Opponents such as Issa and DesJarlais contend that the health care overhaul authorizes subsidies only in state-run exchanges, not those to be set up by the federal government in the states that choose not to establish their own or would not meet the law’s requirements.
As a result, critics say, the rule directly conflicts with the statute and allows the IRS to provide subsidies through tax credits without authorization from Congress. They also say employers in the states that have resisted setting up exchanges would have to pay the penalty for not offering insurance to their workers because it’s tied to eligibility for subsidies in an exchange.
But, in an explanation accompanying the final regulations, the IRS said the rule is consistent with the law and its legislative history does not show that Congress meant to restrict subsidies to state exchanges only.
DesJarlais, a physician who sits on the Oversight and Government Reform panel and is in a tough re-election battle, has been working with Issa on the disapproval resolution.
Use of the resolution represents an effort by Issa, who has held several highly partisan investigations into administration actions, to reposition his panel to be at the center of opposition to the health care law.
Issa added health care to the jurisdiction of one of the subcommittees that oversees the District of Columbia, Census and the National Archives, but the full committee focused most of its investigations elsewhere.
Issa’s handling the health care issue in coming months could provide a fresh opening for him to improve his oversight record, according to GOP aides and longtime political observers.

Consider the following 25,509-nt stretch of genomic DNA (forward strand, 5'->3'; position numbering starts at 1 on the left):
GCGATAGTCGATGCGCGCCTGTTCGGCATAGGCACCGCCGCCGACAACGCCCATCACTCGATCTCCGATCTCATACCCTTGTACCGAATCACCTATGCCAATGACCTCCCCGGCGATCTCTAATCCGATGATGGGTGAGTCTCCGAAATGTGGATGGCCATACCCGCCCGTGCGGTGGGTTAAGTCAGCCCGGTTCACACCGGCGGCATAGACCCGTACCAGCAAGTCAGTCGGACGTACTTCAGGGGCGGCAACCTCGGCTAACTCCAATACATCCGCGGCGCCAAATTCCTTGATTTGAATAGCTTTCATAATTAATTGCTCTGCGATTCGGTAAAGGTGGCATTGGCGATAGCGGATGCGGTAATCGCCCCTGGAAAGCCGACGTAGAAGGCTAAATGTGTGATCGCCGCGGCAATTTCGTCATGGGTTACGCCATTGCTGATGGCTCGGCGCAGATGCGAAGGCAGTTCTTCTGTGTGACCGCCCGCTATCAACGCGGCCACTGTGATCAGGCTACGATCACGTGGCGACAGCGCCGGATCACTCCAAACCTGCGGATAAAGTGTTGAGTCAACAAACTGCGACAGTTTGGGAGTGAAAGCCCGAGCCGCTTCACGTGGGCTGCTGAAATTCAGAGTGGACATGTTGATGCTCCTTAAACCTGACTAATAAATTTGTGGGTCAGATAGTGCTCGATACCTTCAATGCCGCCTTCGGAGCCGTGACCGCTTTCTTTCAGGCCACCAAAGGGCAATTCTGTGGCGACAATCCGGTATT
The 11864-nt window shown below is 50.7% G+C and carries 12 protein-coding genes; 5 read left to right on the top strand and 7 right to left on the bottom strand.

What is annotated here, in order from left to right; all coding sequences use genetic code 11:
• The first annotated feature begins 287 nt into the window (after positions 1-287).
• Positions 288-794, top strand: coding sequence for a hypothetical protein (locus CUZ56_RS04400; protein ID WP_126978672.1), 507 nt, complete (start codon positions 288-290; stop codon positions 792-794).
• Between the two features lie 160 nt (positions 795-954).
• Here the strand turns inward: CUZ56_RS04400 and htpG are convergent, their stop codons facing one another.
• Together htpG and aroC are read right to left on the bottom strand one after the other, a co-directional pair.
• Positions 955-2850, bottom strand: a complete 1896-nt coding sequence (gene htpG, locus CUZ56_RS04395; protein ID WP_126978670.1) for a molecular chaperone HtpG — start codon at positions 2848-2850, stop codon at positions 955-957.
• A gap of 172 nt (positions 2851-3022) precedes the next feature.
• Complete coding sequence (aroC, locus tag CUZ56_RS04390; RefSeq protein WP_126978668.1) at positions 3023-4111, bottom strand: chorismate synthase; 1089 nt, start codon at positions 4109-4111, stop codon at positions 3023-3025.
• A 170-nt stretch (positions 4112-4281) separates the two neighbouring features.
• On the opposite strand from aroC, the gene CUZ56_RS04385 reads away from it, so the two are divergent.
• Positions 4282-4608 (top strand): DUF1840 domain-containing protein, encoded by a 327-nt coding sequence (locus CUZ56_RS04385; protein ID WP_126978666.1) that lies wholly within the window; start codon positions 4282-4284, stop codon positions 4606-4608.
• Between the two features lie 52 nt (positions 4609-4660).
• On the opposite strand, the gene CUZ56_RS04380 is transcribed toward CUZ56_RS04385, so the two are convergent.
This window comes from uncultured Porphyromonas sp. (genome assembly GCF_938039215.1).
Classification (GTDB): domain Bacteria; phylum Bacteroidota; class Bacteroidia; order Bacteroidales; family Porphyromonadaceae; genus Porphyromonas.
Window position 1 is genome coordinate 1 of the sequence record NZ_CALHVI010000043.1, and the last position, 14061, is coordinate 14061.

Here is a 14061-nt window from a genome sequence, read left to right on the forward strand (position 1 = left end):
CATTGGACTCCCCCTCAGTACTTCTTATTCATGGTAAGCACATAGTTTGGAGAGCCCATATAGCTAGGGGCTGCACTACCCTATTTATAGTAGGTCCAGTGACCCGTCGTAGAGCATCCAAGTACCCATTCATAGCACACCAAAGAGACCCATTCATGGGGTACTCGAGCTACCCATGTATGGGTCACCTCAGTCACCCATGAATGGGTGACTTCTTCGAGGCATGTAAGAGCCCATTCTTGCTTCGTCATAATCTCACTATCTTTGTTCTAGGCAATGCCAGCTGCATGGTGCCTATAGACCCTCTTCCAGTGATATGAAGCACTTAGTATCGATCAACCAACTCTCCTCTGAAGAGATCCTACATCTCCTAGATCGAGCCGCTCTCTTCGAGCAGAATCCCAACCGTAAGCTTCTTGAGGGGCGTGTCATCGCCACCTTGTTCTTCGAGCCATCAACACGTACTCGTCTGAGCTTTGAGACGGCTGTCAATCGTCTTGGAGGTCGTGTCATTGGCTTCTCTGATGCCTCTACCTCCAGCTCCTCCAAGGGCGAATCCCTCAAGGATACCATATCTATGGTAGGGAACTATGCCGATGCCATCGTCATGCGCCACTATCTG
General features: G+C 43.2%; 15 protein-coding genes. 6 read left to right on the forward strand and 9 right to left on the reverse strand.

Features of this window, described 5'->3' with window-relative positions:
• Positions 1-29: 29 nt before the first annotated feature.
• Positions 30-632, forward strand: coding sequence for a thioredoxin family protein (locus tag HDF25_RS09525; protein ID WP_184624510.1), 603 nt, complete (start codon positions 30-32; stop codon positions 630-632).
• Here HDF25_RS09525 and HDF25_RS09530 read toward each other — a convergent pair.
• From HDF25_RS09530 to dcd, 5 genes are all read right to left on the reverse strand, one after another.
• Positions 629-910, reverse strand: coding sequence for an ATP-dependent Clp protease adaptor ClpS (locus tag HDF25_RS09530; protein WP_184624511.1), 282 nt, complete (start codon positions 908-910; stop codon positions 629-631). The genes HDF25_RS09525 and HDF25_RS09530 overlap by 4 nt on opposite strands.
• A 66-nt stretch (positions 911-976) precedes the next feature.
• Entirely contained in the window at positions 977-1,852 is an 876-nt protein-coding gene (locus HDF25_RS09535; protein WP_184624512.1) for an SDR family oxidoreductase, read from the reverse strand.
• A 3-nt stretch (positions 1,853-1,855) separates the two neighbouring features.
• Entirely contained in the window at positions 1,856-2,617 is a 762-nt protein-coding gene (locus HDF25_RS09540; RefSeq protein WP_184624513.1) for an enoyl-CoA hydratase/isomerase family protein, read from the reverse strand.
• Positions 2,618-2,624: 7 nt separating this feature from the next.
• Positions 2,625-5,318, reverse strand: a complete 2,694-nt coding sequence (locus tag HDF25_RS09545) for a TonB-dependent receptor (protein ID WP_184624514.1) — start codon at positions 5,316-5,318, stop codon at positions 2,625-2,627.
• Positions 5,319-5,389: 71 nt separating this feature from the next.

“The question is, what does Darrell Issa want?” said Wendy Schiller, a political scientist at Brown University. She said tough attacks on the implementation of the health care overhaul could position him for a run for a leadership job.
Issa has led probes into security at the U.S. consulate in Benghazi, Libya, after an assault on the facility left a U.S. ambassador and three other Americans dead and into the Justice Department’s flawed “Fast and Furious” gun-tracing operation. The investigations generated headlines but resulted in no high-level ousters or criminal prosecutions and Issa’s main legislative initiative, a Postal Service overhaul
(HR 2309), is stalled.
Former Rep. Tom Davis, once a chairman of the Oversight and Government Reform Committee and now director of federal government affairs for Deloitte & Touche, said Issa is likely to make more headway raising questions about the health care law’s IRS rule and probing waste and fraud in the Medicaid program than he has on other topics.
“Win or lose, health care will be a hot issue. And I think the committee will play a key role,” Davis said.
Rep. Phil Roe (Tenn.), a physician and leader of a 21-member group of House Republican health care professionals, said Issa is consulting with health care experts and other committees in his effort to sideline the IRS rule. Issa invited Roe, who is chairman of the Education and Workforce Subcommittee on Health, Employment, Labor and Pensions, to sit in on an August hearing on the issue.
“O and I is a good place to do this. The scope of the committee is oversight,” said Roe, who also predicted that the House will take up the disapproval resolution if Obama wins re-election, but not if Romney wins.
Melissa Attias contributed to this report.
Correction: Nov. 2, 2012, 3:25 p.m.
An earlier version of this article had an incorrect photo cutline. The photo shows Rep. Darrell Issa and an aide.